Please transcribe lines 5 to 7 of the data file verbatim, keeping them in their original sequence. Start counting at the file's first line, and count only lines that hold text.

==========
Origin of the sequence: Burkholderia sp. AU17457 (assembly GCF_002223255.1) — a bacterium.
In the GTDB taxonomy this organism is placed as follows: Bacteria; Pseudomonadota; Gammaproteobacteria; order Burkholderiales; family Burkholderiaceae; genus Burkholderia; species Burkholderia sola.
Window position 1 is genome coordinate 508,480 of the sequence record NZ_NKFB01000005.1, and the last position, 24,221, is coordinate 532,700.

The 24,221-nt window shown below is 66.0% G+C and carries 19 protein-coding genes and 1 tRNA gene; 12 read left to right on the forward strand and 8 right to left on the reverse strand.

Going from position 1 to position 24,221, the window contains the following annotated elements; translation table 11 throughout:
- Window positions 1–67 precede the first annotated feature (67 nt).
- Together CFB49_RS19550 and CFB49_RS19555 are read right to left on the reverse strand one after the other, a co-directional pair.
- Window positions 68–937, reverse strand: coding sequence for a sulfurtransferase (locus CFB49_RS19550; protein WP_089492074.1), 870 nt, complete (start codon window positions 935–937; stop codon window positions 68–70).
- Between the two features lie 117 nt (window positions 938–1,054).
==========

Going from position 1 to position 24,221, the window contains the following annotated elements; translation table 11 throughout:
- Window positions 1–67 precede the first annotated feature (67 nt).
- Together CFB49_RS19550 and CFB49_RS19555 are read right to left on the reverse strand one after the other, a co-directional pair.